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Betsy Howden has been a member of ZPC for 29 years. After 21 years on staff, she retired from ZPC two years ago and (until recently) has loved having the freedom to travel with her husband, Michal, to volunteer at ZPC and Outreach, Inc., and to spend memory-making time with her family. Betsy and Michal’s son Topher and his family live nearby in Zionsville as does Betsy’s dad and their daughter Allie and her family live far, far away in California.  

Psalm 16 from The Message 

1-2 Keep me safe, O God, 
    I’ve run for dear life to you. 
I say to God, “Be my Lord!” 
    Without you, nothing makes sense. 

3 And these God-chosen lives all around— 
    what splendid friends they make! 

4 Don’t just go shopping for a god. 
    Gods are not for sale. 
I swear I’ll never treat god-names 
    like brand-names. 

5-6 My choice is you, God, first and only. 
    And now I find I’m your choice! 
You set me up with a house and yard. 
    And then you made me your heir! 

7-8 The wise counsel God gives when I’m awake 
    is confirmed by my sleeping heart. 
Day and night I’ll stick with God; 
    I’ve got a good thing going and I’m not letting go. 

9-10 I’m happy from the inside out, 
    and from the outside in, I’m firmly formed. 
You canceled my ticket to hell— 
    that’s not my destination! 

11 Now you’ve got my feet on the life path, 
    all radiant from the shining of your face. 
Ever since you took my hand, 
    I’m on the right way.  

It seems recently that so much is in turmoil, both globally and even in our own backyards. We can’t hide from hearing about the latest disease, disaster, devastation, or disappointment. How do we handle the changes that all this has brought about?  

How has your life changed in the last few months? Michal and I are part of the “older generation” who are deemed to be at greater risk of getting COVID so we have sheltered in place since early March. I haven’t been able to see my 94-year old dad; we visit our son, daughter-in-law, and grandsons across a fence so that the 3-year old can’t run up and hug us; and I had to cancel a trip to California for my granddaughter’s first birthday. I know your lives have changed as well and, for some of you, your lives have changed in much more serious, drastic, or permanent ways.  

Are you looking for good news? Read Psalm 16. In the midst of things that I am powerless over, I can run to the one who has power and hears our cries for help. One constant in my life seems to be that in times of hardship, keeping my eyes on God, his Word, and his provision has always given me hope and seen me through. As Eugene Peterson paraphrases, without God nothing makes sense. Our ultimate security is in God and his faithfulness, trustworthiness, his grace and love. "And these God-chosen lives all around—what splendid friends they make!” These are friends who are there to help and support you. These are friends who can encourage you and tell you a really corny joke to make you laugh. These are friends who will listen and, in one way or another, share God’s love with you. God’s Word gives us the counsel we need in any situation, words that give us hope, and set us on the right path.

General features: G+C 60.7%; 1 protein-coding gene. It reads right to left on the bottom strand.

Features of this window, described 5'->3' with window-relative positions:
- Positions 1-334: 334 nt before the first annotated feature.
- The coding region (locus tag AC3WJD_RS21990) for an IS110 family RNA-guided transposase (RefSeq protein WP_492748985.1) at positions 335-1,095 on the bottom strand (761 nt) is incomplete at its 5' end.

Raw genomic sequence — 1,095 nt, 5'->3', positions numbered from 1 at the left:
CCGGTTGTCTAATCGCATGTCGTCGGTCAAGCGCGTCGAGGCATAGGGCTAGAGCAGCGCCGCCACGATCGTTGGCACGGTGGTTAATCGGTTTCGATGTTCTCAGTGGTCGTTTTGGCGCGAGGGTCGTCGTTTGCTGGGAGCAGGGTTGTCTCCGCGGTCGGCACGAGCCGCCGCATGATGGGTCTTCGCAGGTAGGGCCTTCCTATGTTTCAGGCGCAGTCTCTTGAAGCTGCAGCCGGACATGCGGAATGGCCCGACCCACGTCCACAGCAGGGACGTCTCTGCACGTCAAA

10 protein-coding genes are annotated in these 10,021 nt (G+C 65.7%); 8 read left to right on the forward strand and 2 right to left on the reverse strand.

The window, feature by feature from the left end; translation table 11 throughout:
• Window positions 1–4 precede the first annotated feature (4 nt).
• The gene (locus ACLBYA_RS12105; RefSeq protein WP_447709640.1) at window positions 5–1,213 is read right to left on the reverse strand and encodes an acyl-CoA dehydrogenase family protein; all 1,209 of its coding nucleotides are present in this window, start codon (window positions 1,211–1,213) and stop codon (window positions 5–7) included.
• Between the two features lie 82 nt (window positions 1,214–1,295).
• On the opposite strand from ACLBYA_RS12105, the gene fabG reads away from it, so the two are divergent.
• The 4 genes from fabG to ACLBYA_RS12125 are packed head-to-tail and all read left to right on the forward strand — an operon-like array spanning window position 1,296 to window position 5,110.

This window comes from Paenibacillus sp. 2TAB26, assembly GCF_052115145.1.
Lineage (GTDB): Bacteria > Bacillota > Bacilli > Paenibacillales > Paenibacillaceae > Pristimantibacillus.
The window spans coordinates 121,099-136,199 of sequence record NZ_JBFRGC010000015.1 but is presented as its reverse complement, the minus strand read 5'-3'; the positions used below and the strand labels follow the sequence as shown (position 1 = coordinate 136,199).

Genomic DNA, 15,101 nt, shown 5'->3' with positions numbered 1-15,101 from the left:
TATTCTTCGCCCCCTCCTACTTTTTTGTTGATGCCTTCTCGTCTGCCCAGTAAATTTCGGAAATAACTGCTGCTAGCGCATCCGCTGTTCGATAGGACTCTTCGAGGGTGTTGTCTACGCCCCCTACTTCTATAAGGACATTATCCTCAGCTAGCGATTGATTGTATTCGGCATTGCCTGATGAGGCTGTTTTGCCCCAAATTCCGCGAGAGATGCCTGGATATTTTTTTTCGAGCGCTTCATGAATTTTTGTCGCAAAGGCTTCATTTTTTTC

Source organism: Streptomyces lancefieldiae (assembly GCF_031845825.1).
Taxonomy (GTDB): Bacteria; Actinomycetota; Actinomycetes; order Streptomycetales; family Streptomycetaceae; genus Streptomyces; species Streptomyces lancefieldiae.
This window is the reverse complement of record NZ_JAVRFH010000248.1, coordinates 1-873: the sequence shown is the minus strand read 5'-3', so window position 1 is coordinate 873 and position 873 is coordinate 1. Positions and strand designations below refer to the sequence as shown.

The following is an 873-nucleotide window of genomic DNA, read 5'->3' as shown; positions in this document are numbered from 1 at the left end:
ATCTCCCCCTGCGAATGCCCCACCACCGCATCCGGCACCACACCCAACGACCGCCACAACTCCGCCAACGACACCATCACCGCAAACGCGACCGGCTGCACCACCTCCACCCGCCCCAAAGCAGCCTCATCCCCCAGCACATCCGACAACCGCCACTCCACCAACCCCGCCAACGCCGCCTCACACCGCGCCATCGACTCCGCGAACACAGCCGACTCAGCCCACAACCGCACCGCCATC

In the midst of all the things that have changed, God is unchanging. His blessings still abound although sometimes we need to consciously look for them. If in the course of today you come across situations that dishearten you, I encourage you to balance that by thinking of a blessing you’ve received. If you have a hard time thinking of one today, always remember that God is with you, God is for you, and that God loves you unconditionally. I love the way this psalm ends, “Ever since you took my hand, I’m on the right way.” My heart aches because I’m missing precious times with my family and that’s my reality right now. And my reality is also that I’ve had time to take reallllllly long walks; time to work on projects that my mom never had a chance to finish; time to learn Spanish (well, maybe un poco Spanish). Whatever has changed for you, whatever your new reality is, I hope that most of all, along with me, you have time to realize that God has taken our hands and together we walk on the path he has set before us. Knowing this, how can our hearts not be filled with hope?